I

Mar-TFF Est-TFF Fresh-TFF ER-TFF ER-C18 ER-Nexus CDOM Source and Type of Isolation

Figure 3. Comparison of CDOM recovery from tangential flow filtration (TFF) and solid phase extraction using two commercially-available resins (AbsElut and Nexus). Percent removal of initial CDOM absorbance at 320 nm.

SPE provides the best retention of marine CDOM based on recovery of chromo-phoric properties resembling the original marine DOM. There exists some debate on the extraction efficiencies of either technique and we refer the reader to current discussions on the subject [82,91-93].

Naturally, these parameters vary with the source of the CDOM. For example, freshwater (terrestrial or allochthonous) CDOM is higher in molecular weight and aromaticity than marine DOM, and freshwater CDOM typically has a lower C/N ratio as marine DOM. Carbon stable isotope evidence shows that marine DOM is on average — 23%, reflecting a marine plankton source, whereas freshwater DOM is lighter, around — 28%. The lighter isotopic signature reflects the contribution of terrestrial land plants. Additionally, Opsahl and Benner [31] have demonstrated the photoreactivity of lignin-derived phenols, suggesting their use as a proxy for terrestrial CDOM. Lignin originates primarily in terrestrial land plants and thus provides a good indicator of CDOM source. These analyses may be difficult in mixing environments, such as estuaries. Thus, one must consider the source of CDOM when interpreting the effects of solar radiation on CDOM chemical properties (see section 6.7).

6.5 Photochemical changes in DOM

Chemical changes in CDOM have been measured on several scales. Most common is measurement of bulk DOC by high temperature combustion or wet oxidation [94]. Other bulk measurements include carbon gases in the form of CO and C02. However, in recent years, compound-specific and molecular analyses have provided more detailed information on the products of CDOM photodegradation.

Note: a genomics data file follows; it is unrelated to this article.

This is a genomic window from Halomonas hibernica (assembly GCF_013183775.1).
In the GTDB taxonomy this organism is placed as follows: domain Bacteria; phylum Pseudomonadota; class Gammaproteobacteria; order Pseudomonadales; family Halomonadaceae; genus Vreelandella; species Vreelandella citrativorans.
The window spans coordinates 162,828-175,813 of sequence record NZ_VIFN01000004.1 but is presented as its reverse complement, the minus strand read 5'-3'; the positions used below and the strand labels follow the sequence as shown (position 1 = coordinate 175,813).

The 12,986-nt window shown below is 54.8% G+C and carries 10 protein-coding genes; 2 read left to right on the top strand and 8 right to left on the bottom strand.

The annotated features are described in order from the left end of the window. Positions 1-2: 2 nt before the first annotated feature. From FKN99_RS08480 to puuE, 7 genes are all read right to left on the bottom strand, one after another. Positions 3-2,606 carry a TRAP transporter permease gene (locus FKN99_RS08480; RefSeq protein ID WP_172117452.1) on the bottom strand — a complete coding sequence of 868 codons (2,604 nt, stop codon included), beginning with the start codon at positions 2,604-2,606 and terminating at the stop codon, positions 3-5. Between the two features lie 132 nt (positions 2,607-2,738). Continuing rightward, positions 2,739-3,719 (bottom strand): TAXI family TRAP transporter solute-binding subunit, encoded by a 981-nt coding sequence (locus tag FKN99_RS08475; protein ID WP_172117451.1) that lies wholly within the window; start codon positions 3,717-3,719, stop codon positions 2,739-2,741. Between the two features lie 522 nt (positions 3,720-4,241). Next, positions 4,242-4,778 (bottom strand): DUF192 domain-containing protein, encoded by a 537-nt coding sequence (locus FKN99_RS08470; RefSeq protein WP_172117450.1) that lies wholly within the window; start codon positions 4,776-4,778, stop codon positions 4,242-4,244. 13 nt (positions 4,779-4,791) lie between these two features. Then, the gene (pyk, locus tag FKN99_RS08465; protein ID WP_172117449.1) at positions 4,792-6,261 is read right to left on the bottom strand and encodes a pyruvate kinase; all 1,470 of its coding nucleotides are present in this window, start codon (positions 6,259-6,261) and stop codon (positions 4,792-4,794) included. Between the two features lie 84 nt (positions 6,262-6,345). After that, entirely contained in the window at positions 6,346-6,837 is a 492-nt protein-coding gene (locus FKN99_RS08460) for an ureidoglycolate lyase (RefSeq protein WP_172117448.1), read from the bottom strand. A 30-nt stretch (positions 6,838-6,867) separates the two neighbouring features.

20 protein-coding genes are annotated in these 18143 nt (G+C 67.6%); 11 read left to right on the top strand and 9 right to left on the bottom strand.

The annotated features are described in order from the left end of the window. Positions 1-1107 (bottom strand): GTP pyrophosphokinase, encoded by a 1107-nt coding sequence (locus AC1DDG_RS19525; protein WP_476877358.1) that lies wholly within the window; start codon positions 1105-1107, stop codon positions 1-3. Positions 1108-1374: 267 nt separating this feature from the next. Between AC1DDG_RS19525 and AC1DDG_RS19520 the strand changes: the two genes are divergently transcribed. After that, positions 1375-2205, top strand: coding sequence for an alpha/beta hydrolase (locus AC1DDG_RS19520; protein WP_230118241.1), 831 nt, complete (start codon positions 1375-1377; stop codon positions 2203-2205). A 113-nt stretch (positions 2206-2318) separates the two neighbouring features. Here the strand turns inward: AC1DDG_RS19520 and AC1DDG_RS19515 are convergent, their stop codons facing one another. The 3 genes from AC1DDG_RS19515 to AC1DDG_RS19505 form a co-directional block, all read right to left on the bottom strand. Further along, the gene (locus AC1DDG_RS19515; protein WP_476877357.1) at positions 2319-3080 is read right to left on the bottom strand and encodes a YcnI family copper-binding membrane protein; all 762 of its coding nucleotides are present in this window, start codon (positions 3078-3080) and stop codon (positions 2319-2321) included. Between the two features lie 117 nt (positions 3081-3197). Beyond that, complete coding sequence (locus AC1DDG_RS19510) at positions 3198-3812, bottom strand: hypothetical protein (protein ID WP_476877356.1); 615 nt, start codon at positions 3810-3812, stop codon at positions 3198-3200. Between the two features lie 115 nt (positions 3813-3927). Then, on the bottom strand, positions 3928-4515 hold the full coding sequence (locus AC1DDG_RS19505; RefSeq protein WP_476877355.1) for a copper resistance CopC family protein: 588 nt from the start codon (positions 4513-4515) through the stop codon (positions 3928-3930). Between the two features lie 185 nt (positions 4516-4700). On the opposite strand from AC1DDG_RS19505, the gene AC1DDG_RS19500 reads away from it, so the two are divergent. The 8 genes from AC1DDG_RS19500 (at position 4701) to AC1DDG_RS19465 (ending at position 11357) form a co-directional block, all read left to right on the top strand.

6.5.1 Measurement of organic photoproducts

LMW organic compounds produced by irradiation of DOM cover a wide range of compound classes, but are generally carbonyl compounds such as aldehydes and carboxylic acids, compounds readily available to aquatic microbes [26-28,30,33,35,38,95-111]. These compounds appear to arise from the degradation, or fragmentation, of larger humic structures into its component molecules by either direct photolysis or indirect secondary reactions discussed in Section 6.3. Measurement of these photoproducts usually involves gas chromatography/mass spectrometry of derivatized compounds or capillary ion electrophoresis (e.g., [37,38,52,112-114]).

Indirect evidence of organic photoproduct generation comes from structural analyses of DOM. Several reports have used 13C NMR in the solid and solution state to show that the abundance of aromatic (ring containing) groups in the bulk DOM and humic and fulvic isolates is reduced after exposure to UVR [115,116]. Unpublished results by Thorn and Younger show reductions in both aromatic and carboxyl C groups of the Nordic fulvic acid after UV irradiation, corresponding to a 35% loss of dissolved absorbance at 465 nm. Osburn et al. [115] were able to suggested that these results are observable on a seasonal basis in a humic lake (Figure 4).

6.5.2 Measurement of inorganic photoproducts

The production of inorganic carbon compounds (DIC, primarily C02 and CO) has been widely reported from various CDOM sources [29,56,104,117-123]. Allard [124] has observed the photoproduction of DIC as carbonate ion from capillary electrophoresis. Production of DIC in natural waters was shown to have a strong dependence on wavelength band [120,123], pH [29,125], and cumulative dose [118]. C02 concentrations in fresh waters are easily measured by acidifying the sample with concentrated phosphoric acid and then measuring the evolved C02 either by gas chromatography or with a nondispersive infrared detector. However, Kieber (personal communication) notes the difficulty with measuring photoproduced C02 in marine samples or samples with high DIC background concentrations, in which case the DIC must be stripped out of the

0.90

Figure 4. Change in the ratio of aromatic-to-aliphatic C in freshwater DOM exposed to solar radiation. Dark bars are 0.2 ¡im filtered and reverse osmosis concentrated samples collected from Lake Lacawac, Pennsylvania, USA during 1999. Stippled bars are results from sunlight exposure of bog DOM during 1998. From Osburn [158].